USF2000 is not a very rich racing series in comparison with its big league brethren, with a total season prize package of less than a half million dollars, and the cars themselves are designed with economy in mind to allow for this entry-level series to be affordable. The USF2000 chassis is the only tubular steel construction in IndyCar – the higher level series all use carbon fiber monocoque construction – and the cars are relatively easy to work on. A total of 11 teams with 20 drivers were registered for competition in 2011, including Andretti Autosport, owned by Michael Andretti, who sponsors two drivers in USF2000.

Andretti Autosport's Zach Veach is a mere wisp of a boy at age 16, standing only 5' 2" and weighing 95 pounds, but in addition to his racing career he has written a book entitled "99 Things Teens Wish They Knew Before Turning 16," and has appeared in numerous interviews on television as an advocate for various causes including teen safe driving and anti-bullying campaigns. I would expect to see his career advance rapidly, especially given the clout of Andretti Autosport behind him. Spencer Pigot, the other Andretti Autosport driver in the USF2000 series, just turned 18, and has a little more heft on him at 5' 9" and 152 pounds, and has been racing since 2002. Both drivers competed in the Baltimore Grand Prix USF2000 series races, with Zach finishing 12th and Spencer finishing in 11th position for Saturday's race.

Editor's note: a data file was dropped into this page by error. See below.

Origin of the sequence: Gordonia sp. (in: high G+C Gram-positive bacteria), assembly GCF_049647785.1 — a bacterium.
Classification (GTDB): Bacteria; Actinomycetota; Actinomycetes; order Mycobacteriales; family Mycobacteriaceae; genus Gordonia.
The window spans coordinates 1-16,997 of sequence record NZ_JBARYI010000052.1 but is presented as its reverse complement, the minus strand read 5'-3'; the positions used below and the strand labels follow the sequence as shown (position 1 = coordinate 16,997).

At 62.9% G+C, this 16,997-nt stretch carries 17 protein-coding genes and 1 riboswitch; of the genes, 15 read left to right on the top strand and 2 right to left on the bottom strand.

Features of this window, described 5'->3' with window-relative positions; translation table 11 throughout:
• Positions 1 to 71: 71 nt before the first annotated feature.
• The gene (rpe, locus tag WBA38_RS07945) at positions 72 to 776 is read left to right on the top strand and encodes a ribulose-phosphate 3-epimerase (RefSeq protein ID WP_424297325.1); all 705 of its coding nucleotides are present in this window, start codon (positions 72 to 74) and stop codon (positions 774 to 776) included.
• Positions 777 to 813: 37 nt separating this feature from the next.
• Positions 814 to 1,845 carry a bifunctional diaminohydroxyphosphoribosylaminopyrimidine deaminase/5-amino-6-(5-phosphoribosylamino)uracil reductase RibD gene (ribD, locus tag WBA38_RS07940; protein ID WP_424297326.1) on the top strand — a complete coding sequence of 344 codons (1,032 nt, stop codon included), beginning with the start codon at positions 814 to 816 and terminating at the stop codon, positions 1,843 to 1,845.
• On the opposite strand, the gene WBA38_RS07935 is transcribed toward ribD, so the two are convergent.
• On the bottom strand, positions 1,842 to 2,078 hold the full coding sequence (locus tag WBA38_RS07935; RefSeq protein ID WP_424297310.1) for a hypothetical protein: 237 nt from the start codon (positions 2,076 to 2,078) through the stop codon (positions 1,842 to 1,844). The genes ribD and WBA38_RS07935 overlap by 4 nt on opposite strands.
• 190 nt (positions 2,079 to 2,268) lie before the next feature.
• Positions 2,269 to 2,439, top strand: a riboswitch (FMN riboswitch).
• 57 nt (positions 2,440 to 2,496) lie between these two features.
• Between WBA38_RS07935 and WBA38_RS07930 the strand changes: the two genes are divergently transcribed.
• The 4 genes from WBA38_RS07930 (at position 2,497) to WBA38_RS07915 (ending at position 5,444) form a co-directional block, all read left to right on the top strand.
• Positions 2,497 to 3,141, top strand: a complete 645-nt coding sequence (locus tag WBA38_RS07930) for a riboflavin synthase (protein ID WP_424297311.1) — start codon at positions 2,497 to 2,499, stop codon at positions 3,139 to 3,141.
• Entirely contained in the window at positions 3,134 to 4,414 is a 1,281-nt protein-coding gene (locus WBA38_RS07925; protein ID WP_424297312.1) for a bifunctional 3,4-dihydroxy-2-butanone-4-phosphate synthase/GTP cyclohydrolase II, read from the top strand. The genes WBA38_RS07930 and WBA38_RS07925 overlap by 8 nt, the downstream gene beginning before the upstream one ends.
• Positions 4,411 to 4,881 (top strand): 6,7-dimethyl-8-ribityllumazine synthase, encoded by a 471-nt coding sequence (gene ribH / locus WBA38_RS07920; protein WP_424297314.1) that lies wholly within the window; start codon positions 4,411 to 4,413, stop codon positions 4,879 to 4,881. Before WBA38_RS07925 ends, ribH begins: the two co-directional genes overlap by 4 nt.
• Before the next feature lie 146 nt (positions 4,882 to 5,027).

Shannon McIntosh is another USF2000 race car driver who participated in the Baltimore Grand Prix. She's 21 years old, stands 5' 1" and weighs 112 pounds, and I wouldn't be surprised if she could take Zach Veach in a wrestling match. She's been racing since the age of five years old, and attended a driving school sponsored by former IndyCar driver Lyn St. James, and the Skip Barber Racing School. In addition to her driving skills she has the sort of model good looks that should go a long way towards furthering her career, having advanced to become a finalist in Seventeen Magazine's "Pretty Amazing Real-Girl Cover Contest." The same sort of pretty woman marketing has gone a long way to promote the career of Danica Patrick, after all, despite her relatively less than spectacular record in IndyCar racing. Shannon finished race one in eighth position.